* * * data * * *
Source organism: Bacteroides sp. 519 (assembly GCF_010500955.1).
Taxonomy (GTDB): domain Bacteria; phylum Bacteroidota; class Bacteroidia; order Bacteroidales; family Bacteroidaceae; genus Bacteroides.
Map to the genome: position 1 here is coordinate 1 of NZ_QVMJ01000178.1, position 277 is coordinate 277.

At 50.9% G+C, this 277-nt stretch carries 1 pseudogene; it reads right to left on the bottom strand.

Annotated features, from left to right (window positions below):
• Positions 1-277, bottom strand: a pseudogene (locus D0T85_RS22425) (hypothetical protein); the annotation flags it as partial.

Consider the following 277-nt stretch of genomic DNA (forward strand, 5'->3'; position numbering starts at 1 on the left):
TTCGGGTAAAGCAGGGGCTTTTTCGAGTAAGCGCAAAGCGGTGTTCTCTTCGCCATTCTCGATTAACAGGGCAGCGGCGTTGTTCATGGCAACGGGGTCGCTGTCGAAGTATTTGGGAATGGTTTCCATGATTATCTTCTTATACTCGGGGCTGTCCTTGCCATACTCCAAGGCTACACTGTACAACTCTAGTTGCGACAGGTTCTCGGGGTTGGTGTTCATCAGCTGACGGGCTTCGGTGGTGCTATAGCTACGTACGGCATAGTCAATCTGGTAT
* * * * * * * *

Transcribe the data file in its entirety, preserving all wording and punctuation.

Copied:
Source organism: Bacteroides sp. 519 (assembly GCF_010500955.1).
Taxonomy (GTDB): domain Bacteria; phylum Bacteroidota; class Bacteroidia; order Bacteroidales; family Bacteroidaceae; genus Bacteroides.
Map to the genome: position 1 here is coordinate 1 of NZ_QVMJ01000178.1, position 277 is coordinate 277.

At 50.9% G+C, this 277-nt stretch carries 1 pseudogene; it reads right to left on the bottom strand.

Annotated features, from left to right (window positions below):
• Positions 1-277, bottom strand: a pseudogene (locus D0T85_RS22425) (hypothetical protein); the annotation flags it as partial.

Consider the following 277-nt stretch of genomic DNA (forward strand, 5'->3'; position numbering starts at 1 on the left):
TTCGGGTAAAGCAGGGGCTTTTTCGAGTAAGCGCAAAGCGGTGTTCTCTTCGCCATTCTCGATTAACAGGGCAGCGGCGTTGTTCATGGCAACGGGGTCGCTGTCGAAGTATTTGGGAATGGTTTCCATGATTATCTTCTTATACTCGGGGCTGTCCTTGCCATACTCCAAGGCTACACTGTACAACTCTAGTTGCGACAGGTTCTCGGGGTTGGTGTTCATCAGCTGACGGGCTTCGGTGGTGCTATAGCTACGTACGGCATAGTCAATCTGGTAT